Then we have “retention”. This depends on film thickness, column dimension, temperature and carrier gas velocity (and this velocity depends again on column dimension, type of carrier gas, pressure and temperature). There is a mathematical relation between these parameters, which allows modeling.

Once the relation of retention vs temperature for a component is known on a specific stationary phase, one can predict the elution time/temperature and create a model. To make a prediction, one must measure accurate the retention of the component under exact defined temperature programmed conditions.

A chromatogram of a list of analytes can be generated, which can be optimized and when conditions are copied in real life, the same result can be expected. The power behind the ProEZGC is a huge database of near 8000 components and the information that we know how components behave on different stationary phases. As the main factors for retention for a certain component are temperature and interaction, the retention of components is measured on stationary phases using several defined temperature programs. This way it is possible to model elution times very accurately.

The practical value

The program allows the student to quickly see the impact of any change in temperature, column dimensions, flow, and outlet pressure on the separation of their analytes. It’s an incredible resource that immediate show the impact of any change in parameter, on the final result.
Students are able to see how separations are impacted, not just on time of analysis, but also on peak sequence and separation. When temperature programs or column flows change, also the elution temperatures of the eluting components change. As a result, the separations (elution times/orders) can change. Some separations improve, some separations get worse or can even disappear. Many people in daily life do not even realize that. For example, the separation between two pesticides endrin and 4,4’-DDE.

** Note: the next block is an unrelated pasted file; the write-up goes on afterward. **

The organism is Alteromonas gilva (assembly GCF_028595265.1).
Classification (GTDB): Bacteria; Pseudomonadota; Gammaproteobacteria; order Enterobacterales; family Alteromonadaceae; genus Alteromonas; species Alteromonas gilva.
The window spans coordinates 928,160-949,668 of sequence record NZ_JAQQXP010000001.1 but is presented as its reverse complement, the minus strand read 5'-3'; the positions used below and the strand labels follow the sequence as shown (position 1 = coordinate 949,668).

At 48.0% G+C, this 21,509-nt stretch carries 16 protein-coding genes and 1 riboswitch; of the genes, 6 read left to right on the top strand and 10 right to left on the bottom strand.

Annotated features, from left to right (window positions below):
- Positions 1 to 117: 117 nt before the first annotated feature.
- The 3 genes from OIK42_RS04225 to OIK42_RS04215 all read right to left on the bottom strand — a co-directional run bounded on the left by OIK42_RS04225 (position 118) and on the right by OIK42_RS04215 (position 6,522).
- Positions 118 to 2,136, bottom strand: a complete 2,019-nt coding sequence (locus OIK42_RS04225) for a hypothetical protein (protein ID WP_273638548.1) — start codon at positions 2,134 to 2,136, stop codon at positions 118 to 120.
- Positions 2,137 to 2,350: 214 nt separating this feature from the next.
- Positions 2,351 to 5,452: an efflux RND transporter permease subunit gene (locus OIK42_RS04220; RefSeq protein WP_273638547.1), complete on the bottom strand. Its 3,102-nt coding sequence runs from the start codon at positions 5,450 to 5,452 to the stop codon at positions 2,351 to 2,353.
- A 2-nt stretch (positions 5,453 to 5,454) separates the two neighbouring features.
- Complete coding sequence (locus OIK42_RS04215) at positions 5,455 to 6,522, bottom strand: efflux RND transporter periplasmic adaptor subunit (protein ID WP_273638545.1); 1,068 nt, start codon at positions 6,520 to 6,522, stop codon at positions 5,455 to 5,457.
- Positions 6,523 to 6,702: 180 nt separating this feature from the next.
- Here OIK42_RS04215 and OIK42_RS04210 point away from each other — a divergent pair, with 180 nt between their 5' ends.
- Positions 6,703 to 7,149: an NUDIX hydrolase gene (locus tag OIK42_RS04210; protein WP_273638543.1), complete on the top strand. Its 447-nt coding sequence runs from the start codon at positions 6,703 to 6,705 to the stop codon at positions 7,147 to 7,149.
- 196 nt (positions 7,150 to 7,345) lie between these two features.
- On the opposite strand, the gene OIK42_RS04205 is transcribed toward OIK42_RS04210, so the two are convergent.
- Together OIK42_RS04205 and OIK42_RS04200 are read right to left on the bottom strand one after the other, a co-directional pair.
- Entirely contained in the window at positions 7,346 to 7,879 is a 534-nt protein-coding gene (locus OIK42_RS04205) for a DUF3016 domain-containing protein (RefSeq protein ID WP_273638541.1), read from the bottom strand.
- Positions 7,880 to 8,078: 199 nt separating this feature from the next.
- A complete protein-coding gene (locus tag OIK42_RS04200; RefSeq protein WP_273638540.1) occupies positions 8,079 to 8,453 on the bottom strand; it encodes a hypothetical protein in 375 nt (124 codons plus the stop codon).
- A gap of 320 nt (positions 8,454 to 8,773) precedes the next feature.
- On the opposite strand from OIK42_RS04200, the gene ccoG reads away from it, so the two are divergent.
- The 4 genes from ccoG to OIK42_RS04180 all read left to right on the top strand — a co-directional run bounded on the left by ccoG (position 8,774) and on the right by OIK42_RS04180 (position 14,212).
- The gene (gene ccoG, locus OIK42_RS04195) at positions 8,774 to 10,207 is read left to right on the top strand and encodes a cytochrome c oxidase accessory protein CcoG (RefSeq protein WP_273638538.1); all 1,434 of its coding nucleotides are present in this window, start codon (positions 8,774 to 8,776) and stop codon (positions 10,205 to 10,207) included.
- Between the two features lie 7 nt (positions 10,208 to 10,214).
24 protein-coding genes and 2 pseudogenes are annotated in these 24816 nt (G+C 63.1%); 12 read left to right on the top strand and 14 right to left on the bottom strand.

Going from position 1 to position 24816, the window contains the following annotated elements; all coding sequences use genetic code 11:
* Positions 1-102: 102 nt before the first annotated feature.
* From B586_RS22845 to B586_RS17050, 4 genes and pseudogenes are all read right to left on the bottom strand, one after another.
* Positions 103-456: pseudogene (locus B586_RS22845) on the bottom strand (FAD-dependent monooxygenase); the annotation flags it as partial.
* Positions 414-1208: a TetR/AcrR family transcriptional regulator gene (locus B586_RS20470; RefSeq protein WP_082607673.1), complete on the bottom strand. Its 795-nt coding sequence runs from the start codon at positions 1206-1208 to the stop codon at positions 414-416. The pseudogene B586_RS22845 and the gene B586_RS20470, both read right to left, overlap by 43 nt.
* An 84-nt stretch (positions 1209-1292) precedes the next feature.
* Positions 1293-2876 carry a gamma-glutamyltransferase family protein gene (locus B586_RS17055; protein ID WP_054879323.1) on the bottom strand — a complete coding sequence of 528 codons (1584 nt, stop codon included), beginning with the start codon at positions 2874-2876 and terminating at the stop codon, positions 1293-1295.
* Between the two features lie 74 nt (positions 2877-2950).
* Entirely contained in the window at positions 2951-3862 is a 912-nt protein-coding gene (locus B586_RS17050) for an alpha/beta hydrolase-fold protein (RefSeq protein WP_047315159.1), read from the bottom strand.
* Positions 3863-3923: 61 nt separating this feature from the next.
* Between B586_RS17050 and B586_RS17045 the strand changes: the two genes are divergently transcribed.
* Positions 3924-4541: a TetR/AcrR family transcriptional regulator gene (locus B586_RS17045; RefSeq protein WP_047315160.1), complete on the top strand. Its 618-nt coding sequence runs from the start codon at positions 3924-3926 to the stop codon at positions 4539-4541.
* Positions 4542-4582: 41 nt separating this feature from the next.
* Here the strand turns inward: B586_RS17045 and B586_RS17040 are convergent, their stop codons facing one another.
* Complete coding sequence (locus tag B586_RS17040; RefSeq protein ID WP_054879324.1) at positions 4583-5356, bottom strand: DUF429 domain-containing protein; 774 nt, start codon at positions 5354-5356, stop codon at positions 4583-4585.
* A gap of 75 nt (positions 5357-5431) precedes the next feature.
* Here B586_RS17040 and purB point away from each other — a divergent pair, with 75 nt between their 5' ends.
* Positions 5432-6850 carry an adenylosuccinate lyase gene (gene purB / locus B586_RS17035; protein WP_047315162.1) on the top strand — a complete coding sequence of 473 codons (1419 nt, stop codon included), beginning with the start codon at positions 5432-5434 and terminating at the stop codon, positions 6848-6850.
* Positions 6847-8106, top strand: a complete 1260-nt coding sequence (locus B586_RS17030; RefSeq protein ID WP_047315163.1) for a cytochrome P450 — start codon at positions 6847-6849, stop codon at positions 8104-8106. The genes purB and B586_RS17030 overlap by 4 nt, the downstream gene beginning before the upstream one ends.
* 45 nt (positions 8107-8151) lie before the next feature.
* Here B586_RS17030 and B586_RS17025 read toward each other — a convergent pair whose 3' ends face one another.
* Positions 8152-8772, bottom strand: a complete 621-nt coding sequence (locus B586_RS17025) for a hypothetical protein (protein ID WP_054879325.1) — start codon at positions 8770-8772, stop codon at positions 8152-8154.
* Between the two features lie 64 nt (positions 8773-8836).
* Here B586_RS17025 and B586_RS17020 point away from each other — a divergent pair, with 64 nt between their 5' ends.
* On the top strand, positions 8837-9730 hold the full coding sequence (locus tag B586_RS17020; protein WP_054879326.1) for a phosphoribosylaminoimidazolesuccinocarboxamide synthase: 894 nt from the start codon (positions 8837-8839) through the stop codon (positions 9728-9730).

The above figure shows how this separation changes when different temperature programming is used. Elution temperatures for endrin change from 257°C to 174°C and make this peak elute in a complete different position.
The program adds a unique experience for students to explore the powers of chromatography and especially one can do many experiments themselves.
One can simply ask to “optimize” a certain separation, while providing a nr. of practical limitations. For example:
“I have a MS system and I need to optimize throughput in order to reduce cost per analysis..” The limitation of the MS system often is the vacuum pump capacity, being approx. 2 mL/min. So that would make it very interesting to optimize the analysis using this (higher) flow rate. Another exercise could be to use a smaller diameter or a shorter column to reduce runtime.. Maybe use Hydrogen or Nitrogen as the carrier gas.. or a combination of a different carrier gas and shorter columns. Or push the column flow to extreme values. One can even compare separations on different stationary phases and select the most suitable phase before doing the optimization of the GC parameters. Everything can be modeled and visualized. Models are all interactive: they can be saved and revisited.


One can only model the components that are in the database and for choosing the optimal phase one must always consider that there may be more selective phases available. Also, the program displays the components as Gaussian peaks. In real life one can have tailing caused by injector, transfer lines, ionization source or column. Or peaks may show overload due to sample composition or lack of loadability of the column. The program assumes ideal injection. Early eluting peaks are usually broader due to a broader injection band.

For learning chromatography, it’s a great tool and it allows students to experience the power of gas chromatography at their fingertips. To make it work for you, one only has to register and choose a password. This is a link to 3 tutorial video’s that will help you.